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More pain for renters as landlords look to sell up

The Trade Book 150 June 7, 2023
Rented housesImage source, Getty Images

Rising interest rates are putting pressure on landlords, pushing some to consider selling up, surveyors say.

In turn, that could further squeeze the availability of rental properties and raise costs for tenants, according to the Royal Institution of Chartered Surveyors (RICS).

Some landlords are also considering their future due to proposals for a ban on no-fault evictions in England.

RICS said that "storm clouds have gathered" over the UK housing market.

Lenders predict the Bank of England will raise interest rates again because general price rises - as measured by inflation - are taking longer to slow down than previously anticipated.

That has raised mortgage costs higher than expected, not only for those buying a home and remortgaging, but also for landlords and those with a buy-to-let property.

The availability of homes to rent has already been squeezed, so higher costs - as well as the Renters Reform Bill - is likely to continue that trend, according to RICS, which represents surveyors.

Fewer homes to rent means demand continues to outstrip supply, which pushes up the rental prices for those properties that are available.

"Interest rate rises are also impacting the rental sector and combined with looming reforms proposed in the government's Renters (Reform) Bill, landlords are increasingly deciding to leave the sector and sell up property, causing further constraints to lettings supply," said RICS senior economist, Tarrant Parsons.

A proposed new law would abolish landlords' ability to evict tenants with no justification in England.

A key piece of housing legislation, known as Section 21, allows landlords to evict tenants without giving a reason.

After receiving a Section 21 notice, tenants have just two months before their landlord can apply for a court order to evict them.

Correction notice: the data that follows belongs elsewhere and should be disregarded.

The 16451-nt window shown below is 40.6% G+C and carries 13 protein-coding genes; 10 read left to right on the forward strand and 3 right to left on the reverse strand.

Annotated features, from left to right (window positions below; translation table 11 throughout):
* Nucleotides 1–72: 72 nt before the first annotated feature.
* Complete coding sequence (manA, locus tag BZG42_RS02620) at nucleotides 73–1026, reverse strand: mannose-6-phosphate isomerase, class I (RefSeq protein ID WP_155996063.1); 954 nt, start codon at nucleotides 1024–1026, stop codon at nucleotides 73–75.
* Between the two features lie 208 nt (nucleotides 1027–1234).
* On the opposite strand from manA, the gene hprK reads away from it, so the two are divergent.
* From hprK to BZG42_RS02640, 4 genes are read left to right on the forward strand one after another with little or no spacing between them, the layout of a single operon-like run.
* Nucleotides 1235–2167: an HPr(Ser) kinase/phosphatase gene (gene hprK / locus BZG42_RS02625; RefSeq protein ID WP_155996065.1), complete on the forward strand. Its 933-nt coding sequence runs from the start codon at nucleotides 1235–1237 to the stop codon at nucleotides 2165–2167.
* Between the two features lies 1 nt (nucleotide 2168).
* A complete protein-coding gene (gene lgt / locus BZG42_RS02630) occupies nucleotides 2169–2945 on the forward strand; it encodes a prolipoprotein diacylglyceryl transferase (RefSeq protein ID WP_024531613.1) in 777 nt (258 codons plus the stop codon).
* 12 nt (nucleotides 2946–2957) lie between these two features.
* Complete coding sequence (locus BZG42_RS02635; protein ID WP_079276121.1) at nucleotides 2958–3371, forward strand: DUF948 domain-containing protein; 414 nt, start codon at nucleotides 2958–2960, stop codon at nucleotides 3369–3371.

Mortgage rates are rising for everyone, with analysts predicting this will slow the housing market, as buyers are either unable to secure a suitable mortgage, or choosing to wait for rates to drop.

Landlords, as property owners, face many of the same pressures, and would be affected by further expected rises in interest rates by the Bank of England.

"Reports from the agents read as increasingly desperate cries for help, as the imbalance in the market gets worse with each passing month," said Sarah Coles, head of personal finance at investment platform Hargreaves Lansdown.

That could increase rents if supply dries up.

"Given that rent absorbs a far bigger chunk of people's incomes than mortgages, these hikes will add insult to injury. It's going to make it even more difficult for renters to stay on top of their finances," Ms Coles said.

RICS said that the storm clouds had gathered with higher mortgage rates for all homeowners looking for a new fixed deal.

Brokers have warned that those who decide to try to ride out the current hikes and move to a standard variable rate for the time-being face particularly big increases.

"A wide range of people are stuck on these super-high standard variable rates, including older borrowers unable to refinance and homeowners who do not qualify for rate switches when their fixed deals end," said Aaron Strutt, of broker Trinity Financial.

"Some lenders have a much higher standard variable rate than others, we tell our clients how important it is to choose a lender that treats its customers fairly when their rates come to an end."

  • How much can my landlord increase the rent? It depends on your agreement but rises must be fair, realistic and in line with local properties and there's usually a month's notice.
  • Can my landlord evict me? Landlords need to follow strict rules such as giving written notice. Once the notice period ends, the landlord can start eviction proceedings through court.
  • Can a landlord refuse people on benefits? No. DSS policies are unlawful discrimination, says charity Shelter. Some councils have lists of private landlords who rent to tenants claiming benefits.

There's more on your renting rights and where to go for help here.